The Forsyte Saga (2002). The result of finishing season one of The Wire and wanting something different — from drug dealers to repressed Victorian socialites. This was a well-mounted and adequately done miniseries, well-cast (I think the leading actress got the part solely due to her close resemblance to John Singer Sargent’s Madame X) and absorbing throughout. There were two small things that bothered me. One, the director seemed to enjoy using lots of unsettling extreme closeups on faces, a technique which didn’t fit with this material. Two, having the young architect (portrayed by Fantastic Four‘s Ioan Gruffudd) be visionary to an extraordinary degree was off-putting. To say the least. Although the scene takes place in the 1880s, Gruffudd builds a strikingly designed country house in the “Prairie” style — which was considered new and different 20-30 years later. It would be having a Depression-era film architect building Ranch houses. I think way too much about this stuff.
Fringe (Fox). Eh.
The Great Escape (1963). One of those classic films that I’d assumed I would get to eventually; this week was its time. Good film that really hums based on the letter-perfect cast and the script’s just-this-side of believable happenings. It certainly doesn’t feel like a three-hour movie, the ending was not as pat or happy as I feared, and Elmer Bernstein’s score was fantastic. Now I have to check out the way this film was parodied in the “Streetcar Named Marge” Simpsons episode again.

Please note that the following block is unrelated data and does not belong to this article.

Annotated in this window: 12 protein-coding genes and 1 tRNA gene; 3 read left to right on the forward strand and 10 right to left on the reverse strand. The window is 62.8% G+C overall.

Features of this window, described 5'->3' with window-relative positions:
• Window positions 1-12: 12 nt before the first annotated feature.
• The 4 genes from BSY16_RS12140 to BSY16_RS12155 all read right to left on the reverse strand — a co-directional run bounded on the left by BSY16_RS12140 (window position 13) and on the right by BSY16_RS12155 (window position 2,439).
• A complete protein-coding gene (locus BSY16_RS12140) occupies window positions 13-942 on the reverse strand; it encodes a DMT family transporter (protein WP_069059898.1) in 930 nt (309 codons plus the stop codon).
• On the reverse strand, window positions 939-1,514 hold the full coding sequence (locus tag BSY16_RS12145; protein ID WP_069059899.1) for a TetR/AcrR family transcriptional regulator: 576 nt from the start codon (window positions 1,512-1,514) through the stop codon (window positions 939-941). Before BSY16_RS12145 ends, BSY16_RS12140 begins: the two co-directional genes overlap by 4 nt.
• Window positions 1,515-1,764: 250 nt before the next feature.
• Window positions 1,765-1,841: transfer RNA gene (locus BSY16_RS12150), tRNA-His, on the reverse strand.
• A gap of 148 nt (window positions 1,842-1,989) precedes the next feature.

Passion Flower (1930) and Mary Stevens M.D. (1933). All told, will September 2008 be remembered for a cataclysmic stock market plunge or an escalating presidential campaign? No, not really — it will be marked for the time Turner Classic Movies finally recognized it has Kay Francis fans! I took the opportunity to TiVo a couple of the raven-haired one’s early soapers that I’d previously never seen. Passion Flower is a creaky early talkie that Francis made on loan out to MGM. Despite the predictable storyline, the film surprisingly held my interest. It’s not often that one sees earthy Charles Bickford in a leading man role, and the forgotten Kay Johnson is solid as the pure-hearted woman who loses her husband to conniving Kay. For support, Zasu Pitts (“Oh, dear”) is on hand doing an odd dramatic role. Mary Stevens M.D. treads the same waters, but it’s much better due to its zippy pacing, Warner Bros. pizazz, and pre-Code raciness. At this point, the formula is still fresh and Kay approaches this admittedly different role with gusto. This time, she plays a lady doctor who (among many other things) gets pregnant out of wedlock from the hunky and married Lyle Talbot. The film has a lot going on in only 72 minutes, but Lloyd Bacon directs it with breathtaking efficiency. That man really was an underrated powerhouse at Warners in the ’30s (I think I know who TCM needs to focus on next).
Toy Story 2 (1999). I remember being somewhat disappointed with this when it was originally released. Most people I knew at the time thought it improved on the original Toy Story, a reaction that made me want to find new friends. It just seemed faster and dumber, and with a lot less heart than the original. Luckily the film is much improved from my perspective now. The movie plays like a smarter precursor to the avalanche of snarky DreamWorks-style animated efforts that followed. In that light, this is a fun and engaging ride — not Toy Story quality, but good nonetheless.